Some polinator attractors
Lettuce, Kale & Onions
Cukes mixing it up with the snow peas.
Another Sunflower, because I thought it was purty.
The guardian of the garden and taste-tester, Bosch.
A division of the American Library Association has voted to remove the name of Laura Ingalls Wilder from a major children’s book award, over concerns about how the author portrayed African Americans and Native Americans.
The board of the Association for Library Service to Children (ALSC) made the unanimous decision to change the name on Saturday, at a meeting in New Orleans. The name of the prize was changed from the Laura Ingalls Wilder Medal to the Children’s Literature Legacy Award.
The association said Wilder “includes expressions of stereotypical attitudes inconsistent with ALSC’s core values”.
Thanks to some very influential people whose lives he saved, Lucas is no longer working for the Minnesota Bureau of Criminal Apprehension, but for the U.S. Marshals Service, and with unusual scope. He gets to pick his own cases, whatever they are, wherever they lead him.
And where they’ve led him this time is into real trouble. A Biloxi, Mississippi, drug-cartel counting house gets robbed, and suitcases full of cash disappear, leaving behind five bodies, including that of a six-year-old girl. Davenport takes the case, which quickly spirals out of control, as cartel assassins, including a torturer known as the “Queen of home-improvement tools” compete with Davenport to find the Dixie Hicks shooters who knocked over the counting house. Things get ugly real fast, and neither the cartel killers nor the holdup men give a damn about whose lives Davenport might have saved; to them, he’s just another large target.Amazon says of "Overkill":
On a ski vacation in the Swiss Alps high above St. Moritz, Alex Hawke and his young son, Alexei, are thrust into danger when the tram carrying them to the top of the mountain bursts into flame, separating the two. Before he can reach Alexei, the boy is snatched from the burning cable car by unknown assailants in a helicopter.
Meanwhile, high above the skies of France, Vladimir Putin is aboard his presidential jet after escaping a bloodless coup in the Kremlin. When two flight attendants collapse and slip into unconsciousness, the Russian leader realizes the danger isn’t over. Killing the pilots, he grabs a parachute, steps out of the plane . . . and disappears.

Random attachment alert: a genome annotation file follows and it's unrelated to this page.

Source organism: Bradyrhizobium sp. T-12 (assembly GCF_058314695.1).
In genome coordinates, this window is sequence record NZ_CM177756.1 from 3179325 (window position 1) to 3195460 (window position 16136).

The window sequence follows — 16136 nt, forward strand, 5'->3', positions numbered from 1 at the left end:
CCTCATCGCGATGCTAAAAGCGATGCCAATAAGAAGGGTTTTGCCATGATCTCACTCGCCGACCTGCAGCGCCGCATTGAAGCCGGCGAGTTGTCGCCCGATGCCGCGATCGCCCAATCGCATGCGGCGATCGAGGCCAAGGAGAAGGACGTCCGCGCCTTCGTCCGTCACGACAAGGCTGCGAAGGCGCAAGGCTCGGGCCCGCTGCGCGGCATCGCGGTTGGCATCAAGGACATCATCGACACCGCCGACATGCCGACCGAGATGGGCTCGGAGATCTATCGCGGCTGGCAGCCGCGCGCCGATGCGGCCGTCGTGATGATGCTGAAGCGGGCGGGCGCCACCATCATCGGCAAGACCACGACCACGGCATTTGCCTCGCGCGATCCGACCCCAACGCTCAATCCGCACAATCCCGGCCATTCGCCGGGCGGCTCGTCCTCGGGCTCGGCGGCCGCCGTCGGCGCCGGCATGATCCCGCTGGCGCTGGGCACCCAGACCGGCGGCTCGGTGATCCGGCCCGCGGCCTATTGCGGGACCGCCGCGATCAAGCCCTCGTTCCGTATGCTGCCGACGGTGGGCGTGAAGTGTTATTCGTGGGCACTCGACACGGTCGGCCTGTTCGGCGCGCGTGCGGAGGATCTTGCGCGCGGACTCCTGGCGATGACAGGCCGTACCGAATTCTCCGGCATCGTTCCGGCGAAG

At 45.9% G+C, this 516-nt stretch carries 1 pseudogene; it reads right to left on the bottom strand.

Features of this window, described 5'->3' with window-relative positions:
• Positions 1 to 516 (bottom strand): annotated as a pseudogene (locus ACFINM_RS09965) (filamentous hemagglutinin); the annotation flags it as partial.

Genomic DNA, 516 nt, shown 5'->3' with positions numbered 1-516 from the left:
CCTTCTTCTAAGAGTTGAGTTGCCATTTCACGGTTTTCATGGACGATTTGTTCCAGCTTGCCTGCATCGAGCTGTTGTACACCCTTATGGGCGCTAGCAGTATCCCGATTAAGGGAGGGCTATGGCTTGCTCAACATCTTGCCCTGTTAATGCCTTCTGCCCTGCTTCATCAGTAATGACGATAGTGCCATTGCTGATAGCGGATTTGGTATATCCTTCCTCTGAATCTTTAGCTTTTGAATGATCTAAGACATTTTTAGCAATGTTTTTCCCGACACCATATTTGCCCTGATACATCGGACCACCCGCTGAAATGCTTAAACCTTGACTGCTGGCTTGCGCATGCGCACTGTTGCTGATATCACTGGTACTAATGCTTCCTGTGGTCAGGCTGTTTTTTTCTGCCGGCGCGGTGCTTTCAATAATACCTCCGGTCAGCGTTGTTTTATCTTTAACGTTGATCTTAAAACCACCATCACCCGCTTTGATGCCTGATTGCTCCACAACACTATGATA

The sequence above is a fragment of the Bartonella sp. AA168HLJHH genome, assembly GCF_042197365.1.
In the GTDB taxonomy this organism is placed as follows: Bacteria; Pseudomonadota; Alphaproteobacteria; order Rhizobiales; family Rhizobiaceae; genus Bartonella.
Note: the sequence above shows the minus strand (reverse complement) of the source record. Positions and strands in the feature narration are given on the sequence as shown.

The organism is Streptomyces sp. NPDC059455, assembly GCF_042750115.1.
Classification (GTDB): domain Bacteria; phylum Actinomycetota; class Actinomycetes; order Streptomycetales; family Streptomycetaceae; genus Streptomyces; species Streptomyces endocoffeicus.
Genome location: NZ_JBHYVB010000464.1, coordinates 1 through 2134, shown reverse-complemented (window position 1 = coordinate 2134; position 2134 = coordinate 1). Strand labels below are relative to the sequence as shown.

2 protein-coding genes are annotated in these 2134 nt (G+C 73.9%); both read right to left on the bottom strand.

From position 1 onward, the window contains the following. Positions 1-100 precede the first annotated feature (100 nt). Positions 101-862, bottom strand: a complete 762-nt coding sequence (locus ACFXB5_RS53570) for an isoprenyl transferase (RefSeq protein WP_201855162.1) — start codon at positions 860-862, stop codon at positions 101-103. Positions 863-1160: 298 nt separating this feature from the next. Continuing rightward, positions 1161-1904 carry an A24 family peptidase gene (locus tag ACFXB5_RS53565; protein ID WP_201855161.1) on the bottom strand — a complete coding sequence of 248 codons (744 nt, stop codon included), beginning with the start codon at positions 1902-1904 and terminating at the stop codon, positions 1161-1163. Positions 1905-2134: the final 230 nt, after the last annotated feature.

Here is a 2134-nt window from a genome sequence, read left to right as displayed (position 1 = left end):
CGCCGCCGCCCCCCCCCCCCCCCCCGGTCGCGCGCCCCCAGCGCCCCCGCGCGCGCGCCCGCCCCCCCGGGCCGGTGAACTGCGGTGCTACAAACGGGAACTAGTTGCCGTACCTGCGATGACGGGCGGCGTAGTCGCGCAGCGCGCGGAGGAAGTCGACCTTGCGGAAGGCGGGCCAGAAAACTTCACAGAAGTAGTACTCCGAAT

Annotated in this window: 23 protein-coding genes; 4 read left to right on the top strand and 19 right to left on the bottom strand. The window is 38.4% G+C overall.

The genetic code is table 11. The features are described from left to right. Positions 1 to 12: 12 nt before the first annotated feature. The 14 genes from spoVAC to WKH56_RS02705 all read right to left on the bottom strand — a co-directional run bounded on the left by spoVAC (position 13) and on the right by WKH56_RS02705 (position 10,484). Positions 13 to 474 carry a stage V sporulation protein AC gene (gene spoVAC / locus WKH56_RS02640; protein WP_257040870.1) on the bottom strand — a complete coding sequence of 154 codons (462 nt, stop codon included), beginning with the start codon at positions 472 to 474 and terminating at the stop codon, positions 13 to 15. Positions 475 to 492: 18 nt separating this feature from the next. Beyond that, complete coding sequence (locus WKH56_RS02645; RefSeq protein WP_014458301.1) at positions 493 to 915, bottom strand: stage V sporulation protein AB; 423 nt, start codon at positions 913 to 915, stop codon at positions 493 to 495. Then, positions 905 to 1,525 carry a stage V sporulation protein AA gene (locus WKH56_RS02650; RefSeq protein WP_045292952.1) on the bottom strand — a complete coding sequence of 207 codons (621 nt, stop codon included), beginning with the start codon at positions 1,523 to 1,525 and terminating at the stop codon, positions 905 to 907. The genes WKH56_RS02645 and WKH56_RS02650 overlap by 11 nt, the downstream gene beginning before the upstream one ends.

Hawke has led his share of dangerous assignments, but none with stakes this high. To save his son, he summons his trusted colleagues, Chief Inspector of Scotland Yard Ambrose Congreve, former U.S. Navy SEAL Stokley Jones, Jr., and recruits a crack Hostage Rescue Team—a group of elite soldiers of fortune known as "Thunder & Lighting." Before they can devise a rescue plan, Hawke must figure out who took his boy—and why. An operative who has fought antagonists around the globe, Hawke has made many enemies; one in particular may hold the key to finding Alexei before it’s too late.
But an unexpected threat complicates their mission. Making his way to "Falcon’s Lair," the former Nazi complex created for Hitler, Putin is amassing an impressive armory that he intends to use for his triumphant return to Moscow.I gave Sandord's book a 7 of 10 on the Haugenometer and Bell's a 6.
A few years ago, I was talking with Charles Krauthammer in the Fox News green room when the news that someone famous had passed away flashed on the television screen. Charles told me the way he hoped to go when his time came. His dream, he said, was to be assassinated during the seventh-inning stretch at a game at Nationals Park. He wanted to die in what he once called “my own private paradise,” where “the twilight’s gleaming, the popcorn’s popping, the kids’re romping and everyone’s happy.”I have the same kind of wish but not as specific. I told a friend a couple years ago that when I die I want it to be front-page news. Not because I'm famous or anything, but I want it to be exciting. I'd settle for odd.
A quiet haunted man, Paul Cable walked away from a lost cause hoping to pick up where he left off. But things have changed in Arizona since he first rode out to go fight for the Confederacy. Two brothers—Union men—have claimed his spread and they're not about to give it back, leaving Cable and his family no place to settle in peace. It seems this war is not yet over for Paul Cable. But no one's going to take away his land and his future—not with their laws, their lies, or their guns.Amazonians gave it a 3.9 out of 5. The Haugenometer rated it a stellar 8- on the 10-point system.